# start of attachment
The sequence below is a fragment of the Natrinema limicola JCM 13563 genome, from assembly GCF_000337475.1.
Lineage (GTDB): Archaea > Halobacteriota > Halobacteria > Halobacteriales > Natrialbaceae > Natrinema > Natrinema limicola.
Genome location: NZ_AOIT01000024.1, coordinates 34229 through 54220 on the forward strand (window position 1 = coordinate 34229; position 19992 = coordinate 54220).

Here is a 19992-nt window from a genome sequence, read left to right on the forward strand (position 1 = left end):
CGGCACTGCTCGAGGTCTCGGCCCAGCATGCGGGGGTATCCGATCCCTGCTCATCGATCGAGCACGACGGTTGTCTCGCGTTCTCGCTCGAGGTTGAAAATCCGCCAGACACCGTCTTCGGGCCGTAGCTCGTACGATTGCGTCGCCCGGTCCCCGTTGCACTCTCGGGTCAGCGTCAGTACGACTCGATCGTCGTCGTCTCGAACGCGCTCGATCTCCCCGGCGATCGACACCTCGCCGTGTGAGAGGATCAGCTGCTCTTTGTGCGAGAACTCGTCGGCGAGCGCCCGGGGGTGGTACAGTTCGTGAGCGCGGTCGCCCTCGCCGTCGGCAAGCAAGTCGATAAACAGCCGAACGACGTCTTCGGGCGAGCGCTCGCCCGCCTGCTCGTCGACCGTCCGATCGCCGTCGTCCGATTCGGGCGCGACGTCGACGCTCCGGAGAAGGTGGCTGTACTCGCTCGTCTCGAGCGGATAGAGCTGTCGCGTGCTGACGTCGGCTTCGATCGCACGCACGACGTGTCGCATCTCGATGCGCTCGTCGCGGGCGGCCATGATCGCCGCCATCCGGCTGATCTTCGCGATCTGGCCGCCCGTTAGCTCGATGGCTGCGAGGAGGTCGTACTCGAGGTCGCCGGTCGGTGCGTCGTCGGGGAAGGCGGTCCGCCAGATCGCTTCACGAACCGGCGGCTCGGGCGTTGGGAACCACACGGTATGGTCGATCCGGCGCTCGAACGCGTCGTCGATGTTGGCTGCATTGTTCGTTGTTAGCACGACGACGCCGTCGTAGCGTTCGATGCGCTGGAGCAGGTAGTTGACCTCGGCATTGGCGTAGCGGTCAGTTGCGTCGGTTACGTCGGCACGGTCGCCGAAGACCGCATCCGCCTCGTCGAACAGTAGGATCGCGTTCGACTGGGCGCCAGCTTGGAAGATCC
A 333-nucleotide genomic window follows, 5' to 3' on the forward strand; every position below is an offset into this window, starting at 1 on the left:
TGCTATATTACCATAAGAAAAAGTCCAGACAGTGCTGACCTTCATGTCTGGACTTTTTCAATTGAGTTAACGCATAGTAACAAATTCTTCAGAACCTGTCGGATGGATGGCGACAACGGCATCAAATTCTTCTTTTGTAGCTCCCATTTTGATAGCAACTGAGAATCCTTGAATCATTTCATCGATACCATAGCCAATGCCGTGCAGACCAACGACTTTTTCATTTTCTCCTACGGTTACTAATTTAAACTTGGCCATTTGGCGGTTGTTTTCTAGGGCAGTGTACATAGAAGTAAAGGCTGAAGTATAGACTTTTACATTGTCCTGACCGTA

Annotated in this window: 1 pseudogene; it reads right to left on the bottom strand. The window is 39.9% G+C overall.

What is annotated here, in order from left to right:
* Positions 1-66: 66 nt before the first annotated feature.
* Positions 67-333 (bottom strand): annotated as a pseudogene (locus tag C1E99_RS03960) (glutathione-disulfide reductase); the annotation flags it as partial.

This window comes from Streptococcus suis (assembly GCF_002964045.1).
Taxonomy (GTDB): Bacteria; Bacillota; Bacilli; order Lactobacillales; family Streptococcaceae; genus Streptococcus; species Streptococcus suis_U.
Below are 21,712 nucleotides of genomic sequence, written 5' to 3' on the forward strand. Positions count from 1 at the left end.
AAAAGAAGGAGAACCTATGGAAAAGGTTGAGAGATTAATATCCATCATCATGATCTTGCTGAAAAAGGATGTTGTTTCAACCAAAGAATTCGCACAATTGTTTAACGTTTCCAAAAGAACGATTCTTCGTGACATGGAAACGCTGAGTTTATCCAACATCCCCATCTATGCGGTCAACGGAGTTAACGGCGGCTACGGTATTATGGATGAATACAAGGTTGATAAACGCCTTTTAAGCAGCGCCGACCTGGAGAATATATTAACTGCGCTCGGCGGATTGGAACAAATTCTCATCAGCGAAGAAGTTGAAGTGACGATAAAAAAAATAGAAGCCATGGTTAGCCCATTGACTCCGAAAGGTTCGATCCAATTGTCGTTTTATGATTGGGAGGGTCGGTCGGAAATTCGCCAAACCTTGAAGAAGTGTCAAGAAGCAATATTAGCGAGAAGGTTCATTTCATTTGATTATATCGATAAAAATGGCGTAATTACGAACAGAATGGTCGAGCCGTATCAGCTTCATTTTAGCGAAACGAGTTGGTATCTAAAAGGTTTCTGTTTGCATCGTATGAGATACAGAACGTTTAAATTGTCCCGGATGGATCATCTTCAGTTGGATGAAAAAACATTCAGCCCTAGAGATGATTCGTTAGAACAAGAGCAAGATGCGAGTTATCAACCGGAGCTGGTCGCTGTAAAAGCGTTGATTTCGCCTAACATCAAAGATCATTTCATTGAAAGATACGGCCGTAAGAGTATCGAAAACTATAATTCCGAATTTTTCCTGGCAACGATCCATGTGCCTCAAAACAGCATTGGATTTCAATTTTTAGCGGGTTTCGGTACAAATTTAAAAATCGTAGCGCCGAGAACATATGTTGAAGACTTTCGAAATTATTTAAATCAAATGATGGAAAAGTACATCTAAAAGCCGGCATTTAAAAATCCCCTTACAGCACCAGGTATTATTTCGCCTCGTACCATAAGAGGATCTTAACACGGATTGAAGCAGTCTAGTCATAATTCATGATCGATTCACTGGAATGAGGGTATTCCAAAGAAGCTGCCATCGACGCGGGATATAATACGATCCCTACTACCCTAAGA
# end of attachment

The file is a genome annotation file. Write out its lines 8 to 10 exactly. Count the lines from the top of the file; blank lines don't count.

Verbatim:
Annotated in this window: 1 pseudogene; it reads right to left on the bottom strand. The window is 39.9% G+C overall.

What is annotated here, in order from left to right:
* Positions 1-66: 66 nt before the first annotated feature.